Monday, July 28, 2008

Database Jargon

What is a Database?
A database is simply a collection of data, stored in an organized way.
For example, it may be:
_ an address list
_ employee details
_ details about items in stock.

A simple database could be used to store the names and addresses of those you send Christmas cards to, or details of your CD collection. A more complex database could be used to store the data that you need to run your company, e.g. supplier, customer, stock and order details.

Database Jargon
If you have never used a database before, you might not have encountered some of the database terminology that we will use in this book. Here are brief definitions of the terms you will come across.

Table: All the data on one topic is stored in a table. A table could contain details of the employees that work for your company. In a simple database, you might have only one table. More complex ones may consist of several tables.

Record: The data for a single item in a table is held in that item’s record. Using the employee table example, each employee would have their own record within the employee table.

Field: A field is a piece of information within a record e.g. in your employee table, things like surname, job title, date of birth, or salary grade.

Field name: The label, or name, given to a field.

Primary key: A special field that will contain a unique piece of information in each record e.g. StaffID.

Relationship: A relationship is used to link two tables through a common field.

Join: The process of linking two tables is often referred to as joining them.

Data definition: The process of defining, or describing, the data to be stored. This will involve specifying the data type (text, number, date), the field size, and how it is related to other tables.

Data manipulation: This term describes any work done on existing data within your tables. Sorting and extracting data and producing reports from it would all be examples of data manipulation.

Enjoy it.

SQL Commands

Below, given some Common SQL Command. Items bracketed [] are optional.

For a complete list of MySQL supported commands, visit the MySQL
website at http://www.mysql.com.

ALTER TABLE table_name ADD [COLUMN] ...;

CREATE DATABASE database_name;
CREATE TABLE table_name;

DELETE FROM table_name [WHERE ...];

DROP DATABASE database_name;
DROP TABLE table_name;

GRANT privilege ON table_name ►►

INSERT [INTO] table_name VALUES (...);

SELECT ... [FROM table_name(s)] ►►
[WHERE ...] [GROUP BY ... ] [ORDER BY ...];

SET PASSWORD FOR user@localhost = ►►
SET PASSWORD FOR user@"%.visibooks.com" = ►►
SET PASSWORD FOR user@"%" = PASSWORD("password");


UPDATE table_name SET column_name=value [WHERE ...];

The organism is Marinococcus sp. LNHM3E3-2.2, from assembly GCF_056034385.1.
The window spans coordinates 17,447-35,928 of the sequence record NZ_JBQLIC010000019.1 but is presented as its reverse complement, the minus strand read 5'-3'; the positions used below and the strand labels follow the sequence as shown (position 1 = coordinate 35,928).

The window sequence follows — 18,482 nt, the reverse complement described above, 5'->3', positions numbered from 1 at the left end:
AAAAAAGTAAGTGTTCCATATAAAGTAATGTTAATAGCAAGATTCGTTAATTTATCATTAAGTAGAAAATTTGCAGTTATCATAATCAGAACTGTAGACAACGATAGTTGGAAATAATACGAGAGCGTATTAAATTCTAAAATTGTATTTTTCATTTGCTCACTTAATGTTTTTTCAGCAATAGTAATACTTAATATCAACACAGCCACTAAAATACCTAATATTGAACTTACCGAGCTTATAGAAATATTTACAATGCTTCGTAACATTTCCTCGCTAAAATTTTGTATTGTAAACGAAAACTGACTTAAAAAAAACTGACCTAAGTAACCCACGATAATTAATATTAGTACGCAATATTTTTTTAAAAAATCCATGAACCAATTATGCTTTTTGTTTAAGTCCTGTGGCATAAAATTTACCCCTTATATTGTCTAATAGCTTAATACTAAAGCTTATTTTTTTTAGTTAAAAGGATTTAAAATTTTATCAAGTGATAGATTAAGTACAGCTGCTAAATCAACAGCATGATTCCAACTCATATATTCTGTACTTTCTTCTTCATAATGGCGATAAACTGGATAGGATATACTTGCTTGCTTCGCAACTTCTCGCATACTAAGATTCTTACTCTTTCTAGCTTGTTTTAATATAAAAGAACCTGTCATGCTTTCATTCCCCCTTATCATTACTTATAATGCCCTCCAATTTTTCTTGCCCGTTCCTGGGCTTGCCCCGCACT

USE database_name;

Let’s study SQL ! Enjoy It !

Friday, July 25, 2008

Risk Management

The traditional role of the risk manager as corporate steward is evolving as organizations face an increasingly complex and uncertain future. The mandate to clearly identify, measure, manage, and control risk has been expanded and integrated into best practice management of a bank. Today's risk manager is a key member of the senior executive team who helps define business opportunities from a risk-return perspective, presents unique ways of looking at them, has direct input into the configuration of products and services, and ensures the transparency of all the risks. Innovation necessitates new yardsticks for measuring and monitoring the resulting activities. The savvy corporate leader uses risk management as both a sword and a shield.
At the end of the last millennium, financial institutions and investors experienced increased volatility in the major financial and commodity markets, with many financial crises. At the start of the new millennium, we are in the midst of a technological revolution resulting in changes in the operation of markets, increased access to information, changes in the types of services available to investors, as well as major changes in the production and distribution of financial services.
If there is concern about an institution's ability to manage risk, then its share price will be penalized.
Risk is a cost of doing business for a financial institution and consequently best practice risk management is a benefit to our shareholders. To manage the risks facing an institution we must have a clearly defined set of risk policies and the ability to measure risk. But what do we measure? And how do we measure such risks? We must also have a best practice infrastructure. The starting point is that we need a framework.
This book provides such a framework. The content of the book is consistent with our own risk management strategy and experience. Our risk management strategy is designed to ensure that our senior management operates together in partnership to control risk while ensuring the independence of the risk management function. Improvements in analytic models and systems technology have greatly facilitated our ability to measure and manage risk. However, the new millennium brings new challenges. There are risks that we can identify and measure and there is the uncertainty of the unknown. The challenge facing risk managers is to minimize the consequences of the unknown. This book should help all risk and business managers address the issues arising from risk and uncertainty.

And you will get further information, please read this book:

Risk Management
Michel Crouhy
Dan Galai
Robert Mark

Mc Graw-Hill Book

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